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Well freezing point and melting point are the same. In chemistry it’s often stated as melting point since that is easier to detect and define.

From what I find online -20F is about a 23% mixture.
 

jamesm113

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Freezing/melting point is not really a concern for me. The coldest nights my bike will ever see are probably mid-20s.

Most concerned with keeping my motor cool, and not boiling over.
 
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If your bike wouldn't see temps below -10°F I'd say increase water to 60:40 (destilled water/coolant concentrate). Water still has a superior thermal capacity compared to glycol. However at -25°F you'll unfortunately need at least 45 % antifreeze (concentrate). I don't see much else you could do except adding another radiator. A different coolant will likely do nothing.
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jamesm113

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Yeah, my bike won't see anything much below 25F.

I do need boil over protection, so I am worried about less than 50/50 AF/water mix. I have boiled over a lot with 50/50 EG/water, but I will say it seems to boil over a little less often with Engine Ice.
 

jamesm113

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The main question in my mind is why does engine ice say their coolant will be cooler? Is it just hogwash?
 
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The main question in my mind is why does engine ice say their coolant will be cooler? Is it just hogwash?
Without exact details it would be impossible to know. If there is a thermostat in the system and it is not out of control then that is what determines the coolant temperature not the coolant itself. I looked up the thermal heat capacity of the two substances and ethylene glycol is better so I don’t know. But that is dependent on concentration so one has to be very careful when reading claims such as this. A propylene glycol mixture at a lower concentration than a comparable ethylene glycol mixture might have better heat capacity.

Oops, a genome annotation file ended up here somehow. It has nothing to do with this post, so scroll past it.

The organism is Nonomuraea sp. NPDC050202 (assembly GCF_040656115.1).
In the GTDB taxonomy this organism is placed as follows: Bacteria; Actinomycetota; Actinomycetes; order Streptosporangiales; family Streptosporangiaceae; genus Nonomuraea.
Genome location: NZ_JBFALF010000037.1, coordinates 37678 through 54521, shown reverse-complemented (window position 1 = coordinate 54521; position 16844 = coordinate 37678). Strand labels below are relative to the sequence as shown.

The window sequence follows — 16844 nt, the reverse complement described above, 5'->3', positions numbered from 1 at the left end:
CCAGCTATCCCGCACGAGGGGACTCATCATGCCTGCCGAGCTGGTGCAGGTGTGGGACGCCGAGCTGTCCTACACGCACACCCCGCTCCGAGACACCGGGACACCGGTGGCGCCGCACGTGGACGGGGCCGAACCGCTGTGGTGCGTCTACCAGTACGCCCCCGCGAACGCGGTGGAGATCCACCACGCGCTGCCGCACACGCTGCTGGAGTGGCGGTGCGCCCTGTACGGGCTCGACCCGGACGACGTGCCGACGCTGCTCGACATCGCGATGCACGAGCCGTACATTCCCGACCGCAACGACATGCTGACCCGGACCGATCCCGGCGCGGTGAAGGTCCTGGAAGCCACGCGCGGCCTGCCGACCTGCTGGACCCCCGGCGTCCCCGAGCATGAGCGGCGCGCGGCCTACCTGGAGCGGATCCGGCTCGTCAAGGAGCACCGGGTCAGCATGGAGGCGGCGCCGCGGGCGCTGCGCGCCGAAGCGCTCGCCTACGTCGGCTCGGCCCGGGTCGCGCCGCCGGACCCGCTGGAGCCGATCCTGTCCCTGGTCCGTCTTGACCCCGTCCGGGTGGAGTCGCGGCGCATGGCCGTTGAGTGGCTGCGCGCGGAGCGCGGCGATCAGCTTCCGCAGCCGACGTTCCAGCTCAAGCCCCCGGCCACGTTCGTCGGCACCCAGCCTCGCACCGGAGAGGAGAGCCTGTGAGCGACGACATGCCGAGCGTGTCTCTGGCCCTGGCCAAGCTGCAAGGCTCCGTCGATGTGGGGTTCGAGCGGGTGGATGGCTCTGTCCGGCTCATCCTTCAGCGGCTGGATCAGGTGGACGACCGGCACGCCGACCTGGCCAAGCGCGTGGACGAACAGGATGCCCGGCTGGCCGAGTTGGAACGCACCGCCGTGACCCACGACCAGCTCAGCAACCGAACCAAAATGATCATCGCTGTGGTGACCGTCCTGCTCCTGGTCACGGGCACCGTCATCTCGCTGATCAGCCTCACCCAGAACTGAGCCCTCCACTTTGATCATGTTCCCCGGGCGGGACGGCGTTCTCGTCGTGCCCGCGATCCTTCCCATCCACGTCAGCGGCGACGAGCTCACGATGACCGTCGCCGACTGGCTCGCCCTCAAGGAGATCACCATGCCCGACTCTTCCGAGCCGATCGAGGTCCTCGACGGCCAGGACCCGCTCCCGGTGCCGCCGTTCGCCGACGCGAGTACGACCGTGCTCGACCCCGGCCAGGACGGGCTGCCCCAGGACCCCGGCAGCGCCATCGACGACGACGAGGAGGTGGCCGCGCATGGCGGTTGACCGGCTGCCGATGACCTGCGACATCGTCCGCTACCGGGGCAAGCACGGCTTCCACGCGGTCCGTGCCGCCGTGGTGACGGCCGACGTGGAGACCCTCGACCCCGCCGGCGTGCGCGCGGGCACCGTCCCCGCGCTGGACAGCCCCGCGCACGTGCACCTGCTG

I would use either one at the lowest concentration dictated by what it says in the manufacture literature and your expected operating temperatures.
 

jamesm113

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No thermostat in my dirt bike.

Engine Ice only sells a premix solution and they do not list the percent, but I think you might be onto something. If they are running a lower concentration of PG but have superior boilover/freeze protection vs EG, that would explain it.

They freezing point is -7F and boiling point is 254F. Looking at the freezing & boiling points of propylene glycol solutions, a 40% would have a freeze temp of -8F, but the boiling point would be 219F. Looking at the freezing & boiling points of ethylene glycol solutions, a 40% mix would have a freeze temp of -10F, and a boiling point of 225F - so an even wider range than propylene glycol.
 
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Biggest differences between an EG coolant vs PG coolant:

EG is toxic, PG is non-toxic
EG is more tolerant to extreme cold weather conditions vs PG